When gale clouds are again hovering in the horizon over the Indian economy, the political leadership in New Delhi seemingly has fallen to populism to woo voters ahead of coming general elections, due by April-May this year. The freebies, showered by the government, entrenched in subtle policy moves, will further strain government finances that are already stretched, will risk another explosion in the fiscal deficit, will lengthen an economic slowdown, and will dent corporate earnings over a longer period. I do not know how the word populism originated, but intense observers of the discourse on India‘s political economy know that populism has made an interesting odyssey in our country. From being despised as bad economics to the advent of liberalisation in the early 1990s by a section of the intelligentsia that had applauded the doctrine “West is Best”, it has now been honourably enshrined as an essential part of good politics by mainstream political parties. And its latest proponent is Arvind Kejriwal ‘s AAP. Its politics is driven by its dominant populist impulses. Although AAP ‘s giveaways in terms of water and power subsidies have come in for sharp criticism, with experts stating that it would drain fiscal resources. So, to what extent will AAP take refuge under populist measures as most of the surveys related to poverty counts in this country go awry as they deflect from their objectives? The methods adopted for surveys do not, in most of the cases, contain common parameters, which result in different definitions of poverty, hence no ground reference. According to a survey of 881 slums, the NSSO has inferred that about 8.8 million households are in slums. This picture differs hugely from Census 2011 figures, which estimates that 13.9 million households are in slums. And what led to the confusion is this report, in which, three years ago, the Ministry of Housing and Urban Poverty Alleviation (MHUPA), after reviewing various estimates, inferred that the population living in slums would reach about 93 million (19.8 million households) by 2011. So, which among the three is an accurate assessment? The improper estimation leads to collection of wrong data and information, and ultimately it leads to the making of wrong policies and their wrong implementation, as a result, there is always dilemma in delivering services and basic facilities to the grassroots levels. Such kind of policies, based on these data, create social threats as well as more harms to the society. Hence, there should be a system, which can have the maximum accuracy in maintaining such records so that we can develop more accurate and more exact policies to the people of the nation—not freebies.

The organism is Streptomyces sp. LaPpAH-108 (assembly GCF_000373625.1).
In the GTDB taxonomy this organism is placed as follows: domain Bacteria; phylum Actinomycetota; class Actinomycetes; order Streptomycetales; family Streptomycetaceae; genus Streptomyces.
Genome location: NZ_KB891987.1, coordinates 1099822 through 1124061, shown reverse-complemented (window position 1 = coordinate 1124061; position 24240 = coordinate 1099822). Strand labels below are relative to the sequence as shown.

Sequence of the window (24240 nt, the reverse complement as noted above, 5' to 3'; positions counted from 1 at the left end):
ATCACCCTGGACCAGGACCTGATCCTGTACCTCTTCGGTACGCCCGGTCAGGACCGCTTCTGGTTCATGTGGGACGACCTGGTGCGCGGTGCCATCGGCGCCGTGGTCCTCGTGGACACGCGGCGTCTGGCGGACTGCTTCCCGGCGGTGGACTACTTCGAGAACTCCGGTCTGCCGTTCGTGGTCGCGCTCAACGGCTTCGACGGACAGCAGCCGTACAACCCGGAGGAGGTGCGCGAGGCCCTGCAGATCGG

Now I come to the Congress, which, having been smashed in the recent state elections, may try to recover ground before the general elections by announcing more freebies. The party may advocate for new populist giveaways such as free medicines, farm loan waiver, free pilgrimages for people of all religions, etc. There will, of course, be fiscal consequences. But the fixers in the party can fiddle with the budget figures to hide the real impact. But a populist spree does not bring in expected votes, as was witnessed in the case of Ashok Gehlot, the Congress Chief Minister of Rajasthan, who went on a populist spree in Rajasthan, yet lost resoundingly. I think elections in Delhi and Rajasthan have proved that gone are the days when people used to vote for the Congress party, despite it being giving all sort of freebies to people. We observed that the Congress came out with schemes telling all of us that these are game-changers, but where is the Congress today? So, I tend to agree with the statement that the Congress should ditch desperate populism before 2014 elections. For, over the past ten years, the UPA has spent approximately thousands of crores on diesel, petrol, LPG, kerosene subsidy. Instead, if it had spent this money on oil exploration, we would have been self-sufficient in oil and the rupee would have been trading at Rs40 to the dollar. Then people would have also felt more secured. Why does this common-sense approach not come near the mind of our PM, who is PhD from Oxford University? There are no free lunches and the haemorrhaging of public finances on giveaways at the expense of curtailed spending on productive sectors such as infrastructure would set the country back by decades in its march towards progress. What worries me is the fact that the wrong sorts of policies get pushed through in the run-up to the elections, and by that, I mean a sort of populist policies that could ultimately prove detrimental to a long-term economic growth and put greater pressure on the government ‘s balance sheet. Against this backdrop, I pray may the saner senses prevail in the country.